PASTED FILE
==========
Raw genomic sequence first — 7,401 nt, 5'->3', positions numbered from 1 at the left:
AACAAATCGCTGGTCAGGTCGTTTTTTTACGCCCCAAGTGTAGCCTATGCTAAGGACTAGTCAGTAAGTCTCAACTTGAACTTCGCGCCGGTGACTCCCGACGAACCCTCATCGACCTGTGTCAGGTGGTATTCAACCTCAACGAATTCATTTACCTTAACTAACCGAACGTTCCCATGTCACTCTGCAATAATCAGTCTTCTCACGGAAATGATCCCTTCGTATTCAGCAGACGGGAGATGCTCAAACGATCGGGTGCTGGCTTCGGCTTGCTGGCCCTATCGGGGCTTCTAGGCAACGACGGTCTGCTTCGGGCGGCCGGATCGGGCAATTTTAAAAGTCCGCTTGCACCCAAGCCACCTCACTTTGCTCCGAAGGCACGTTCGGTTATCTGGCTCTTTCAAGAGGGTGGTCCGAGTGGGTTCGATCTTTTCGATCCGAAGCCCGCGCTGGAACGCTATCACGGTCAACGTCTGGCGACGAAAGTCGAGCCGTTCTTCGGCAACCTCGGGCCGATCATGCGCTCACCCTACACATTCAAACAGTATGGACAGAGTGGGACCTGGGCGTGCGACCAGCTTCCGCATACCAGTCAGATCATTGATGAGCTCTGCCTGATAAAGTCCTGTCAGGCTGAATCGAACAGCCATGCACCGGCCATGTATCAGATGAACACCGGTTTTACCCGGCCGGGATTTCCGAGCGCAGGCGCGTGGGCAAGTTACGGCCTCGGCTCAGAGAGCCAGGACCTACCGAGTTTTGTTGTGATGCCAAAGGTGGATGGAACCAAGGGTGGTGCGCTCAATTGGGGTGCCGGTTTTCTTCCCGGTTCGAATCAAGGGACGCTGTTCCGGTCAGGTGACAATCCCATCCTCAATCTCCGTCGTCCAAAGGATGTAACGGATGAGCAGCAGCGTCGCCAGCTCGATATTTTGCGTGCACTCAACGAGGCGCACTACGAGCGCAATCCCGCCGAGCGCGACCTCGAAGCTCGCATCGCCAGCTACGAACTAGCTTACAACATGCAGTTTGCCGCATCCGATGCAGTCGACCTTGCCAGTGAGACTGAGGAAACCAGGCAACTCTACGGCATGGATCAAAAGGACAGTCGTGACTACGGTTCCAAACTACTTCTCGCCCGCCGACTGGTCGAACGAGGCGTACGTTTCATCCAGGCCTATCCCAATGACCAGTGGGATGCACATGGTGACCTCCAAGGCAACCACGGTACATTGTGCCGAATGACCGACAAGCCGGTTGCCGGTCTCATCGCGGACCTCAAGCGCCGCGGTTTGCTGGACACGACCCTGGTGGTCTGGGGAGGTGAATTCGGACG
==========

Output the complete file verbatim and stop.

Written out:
Raw genomic sequence first — 7,401 nt, 5'->3', positions numbered from 1 at the left:
AACAAATCGCTGGTCAGGTCGTTTTTTTACGCCCCAAGTGTAGCCTATGCTAAGGACTAGTCAGTAAGTCTCAACTTGAACTTCGCGCCGGTGACTCCCGACGAACCCTCATCGACCTGTGTCAGGTGGTATTCAACCTCAACGAATTCATTTACCTTAACTAACCGAACGTTCCCATGTCACTCTGCAATAATCAGTCTTCTCACGGAAATGATCCCTTCGTATTCAGCAGACGGGAGATGCTCAAACGATCGGGTGCTGGCTTCGGCTTGCTGGCCCTATCGGGGCTTCTAGGCAACGACGGTCTGCTTCGGGCGGCCGGATCGGGCAATTTTAAAAGTCCGCTTGCACCCAAGCCACCTCACTTTGCTCCGAAGGCACGTTCGGTTATCTGGCTCTTTCAAGAGGGTGGTCCGAGTGGGTTCGATCTTTTCGATCCGAAGCCCGCGCTGGAACGCTATCACGGTCAACGTCTGGCGACGAAAGTCGAGCCGTTCTTCGGCAACCTCGGGCCGATCATGCGCTCACCCTACACATTCAAACAGTATGGACAGAGTGGGACCTGGGCGTGCGACCAGCTTCCGCATACCAGTCAGATCATTGATGAGCTCTGCCTGATAAAGTCCTGTCAGGCTGAATCGAACAGCCATGCACCGGCCATGTATCAGATGAACACCGGTTTTACCCGGCCGGGATTTCCGAGCGCAGGCGCGTGGGCAAGTTACGGCCTCGGCTCAGAGAGCCAGGACCTACCGAGTTTTGTTGTGATGCCAAAGGTGGATGGAACCAAGGGTGGTGCGCTCAATTGGGGTGCCGGTTTTCTTCCCGGTTCGAATCAAGGGACGCTGTTCCGGTCAGGTGACAATCCCATCCTCAATCTCCGTCGTCCAAAGGATGTAACGGATGAGCAGCAGCGTCGCCAGCTCGATATTTTGCGTGCACTCAACGAGGCGCACTACGAGCGCAATCCCGCCGAGCGCGACCTCGAAGCTCGCATCGCCAGCTACGAACTAGCTTACAACATGCAGTTTGCCGCATCCGATGCAGTCGACCTTGCCAGTGAGACTGAGGAAACCAGGCAACTCTACGGCATGGATCAAAAGGACAGTCGTGACTACGGTTCCAAACTACTTCTCGCCCGCCGACTGGTCGAACGAGGCGTACGTTTCATCCAGGCCTATCCCAATGACCAGTGGGATGCACATGGTGACCTCCAAGGCAACCACGGTACATTGTGCCGAATGACCGACAAGCCGGTTGCCGGTCTCATCGCGGACCTCAAGCGCCGCGGTTTGCTGGACACGACCCTGGTGGTCTGGGGAGGTGAATTCGGACG